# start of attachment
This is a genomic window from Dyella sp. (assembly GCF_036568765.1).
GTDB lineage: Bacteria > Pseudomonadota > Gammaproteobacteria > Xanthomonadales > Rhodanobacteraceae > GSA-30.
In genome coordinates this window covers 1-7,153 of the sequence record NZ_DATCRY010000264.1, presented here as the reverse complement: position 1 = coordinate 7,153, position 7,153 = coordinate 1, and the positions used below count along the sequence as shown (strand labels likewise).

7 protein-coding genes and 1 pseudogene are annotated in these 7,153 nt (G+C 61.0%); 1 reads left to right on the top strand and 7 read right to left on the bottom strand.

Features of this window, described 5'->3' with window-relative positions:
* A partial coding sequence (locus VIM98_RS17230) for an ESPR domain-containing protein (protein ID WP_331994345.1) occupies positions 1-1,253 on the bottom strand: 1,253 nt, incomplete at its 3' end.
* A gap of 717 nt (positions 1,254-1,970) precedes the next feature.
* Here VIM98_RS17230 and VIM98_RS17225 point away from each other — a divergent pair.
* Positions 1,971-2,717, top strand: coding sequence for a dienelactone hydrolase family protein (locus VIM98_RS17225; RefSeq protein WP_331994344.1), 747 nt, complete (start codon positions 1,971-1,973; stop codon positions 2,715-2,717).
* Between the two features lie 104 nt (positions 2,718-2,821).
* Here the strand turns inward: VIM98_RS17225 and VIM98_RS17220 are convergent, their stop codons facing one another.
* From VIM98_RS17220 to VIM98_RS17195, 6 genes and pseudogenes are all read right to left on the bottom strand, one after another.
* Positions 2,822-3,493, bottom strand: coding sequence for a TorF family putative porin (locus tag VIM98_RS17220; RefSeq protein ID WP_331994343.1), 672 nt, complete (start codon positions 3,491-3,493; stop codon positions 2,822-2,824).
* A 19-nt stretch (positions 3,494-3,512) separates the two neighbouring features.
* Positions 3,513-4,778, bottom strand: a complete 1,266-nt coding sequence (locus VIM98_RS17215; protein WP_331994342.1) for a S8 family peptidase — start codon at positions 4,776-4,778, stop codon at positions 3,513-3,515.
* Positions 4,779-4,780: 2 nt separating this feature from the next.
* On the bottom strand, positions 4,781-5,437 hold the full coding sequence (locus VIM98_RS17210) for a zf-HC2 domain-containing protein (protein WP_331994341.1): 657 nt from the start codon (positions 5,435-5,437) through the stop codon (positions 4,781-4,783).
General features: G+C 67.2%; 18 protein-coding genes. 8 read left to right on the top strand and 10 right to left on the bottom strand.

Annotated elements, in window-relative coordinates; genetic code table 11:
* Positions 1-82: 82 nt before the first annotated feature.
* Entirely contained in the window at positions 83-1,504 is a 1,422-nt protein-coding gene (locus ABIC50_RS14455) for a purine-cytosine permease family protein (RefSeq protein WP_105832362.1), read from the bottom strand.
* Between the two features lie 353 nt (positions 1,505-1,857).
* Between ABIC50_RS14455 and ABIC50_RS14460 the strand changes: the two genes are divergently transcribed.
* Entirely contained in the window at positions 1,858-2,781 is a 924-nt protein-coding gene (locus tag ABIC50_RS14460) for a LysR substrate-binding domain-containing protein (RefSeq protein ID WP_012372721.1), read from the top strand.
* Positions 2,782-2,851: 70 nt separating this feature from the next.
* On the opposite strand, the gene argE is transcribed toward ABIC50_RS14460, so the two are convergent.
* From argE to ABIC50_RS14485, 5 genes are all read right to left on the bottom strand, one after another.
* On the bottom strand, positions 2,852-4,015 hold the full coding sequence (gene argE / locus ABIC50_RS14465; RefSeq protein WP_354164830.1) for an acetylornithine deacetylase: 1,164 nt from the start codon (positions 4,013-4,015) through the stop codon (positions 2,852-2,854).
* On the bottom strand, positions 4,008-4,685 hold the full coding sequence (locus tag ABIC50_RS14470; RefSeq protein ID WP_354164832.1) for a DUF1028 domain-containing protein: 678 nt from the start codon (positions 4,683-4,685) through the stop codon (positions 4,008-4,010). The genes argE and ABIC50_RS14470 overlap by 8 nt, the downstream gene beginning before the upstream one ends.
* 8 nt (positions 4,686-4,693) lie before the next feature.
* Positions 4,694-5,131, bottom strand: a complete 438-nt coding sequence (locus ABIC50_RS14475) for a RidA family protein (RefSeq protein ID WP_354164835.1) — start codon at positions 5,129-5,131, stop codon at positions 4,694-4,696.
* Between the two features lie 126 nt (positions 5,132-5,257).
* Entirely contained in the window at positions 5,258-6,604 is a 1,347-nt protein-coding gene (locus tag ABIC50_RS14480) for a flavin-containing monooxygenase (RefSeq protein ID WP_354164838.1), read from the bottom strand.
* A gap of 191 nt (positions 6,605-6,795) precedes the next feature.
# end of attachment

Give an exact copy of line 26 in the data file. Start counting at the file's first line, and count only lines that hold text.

* On the opposite strand, the gene argE is transcribed toward ABIC50_RS14460, so the two are convergent.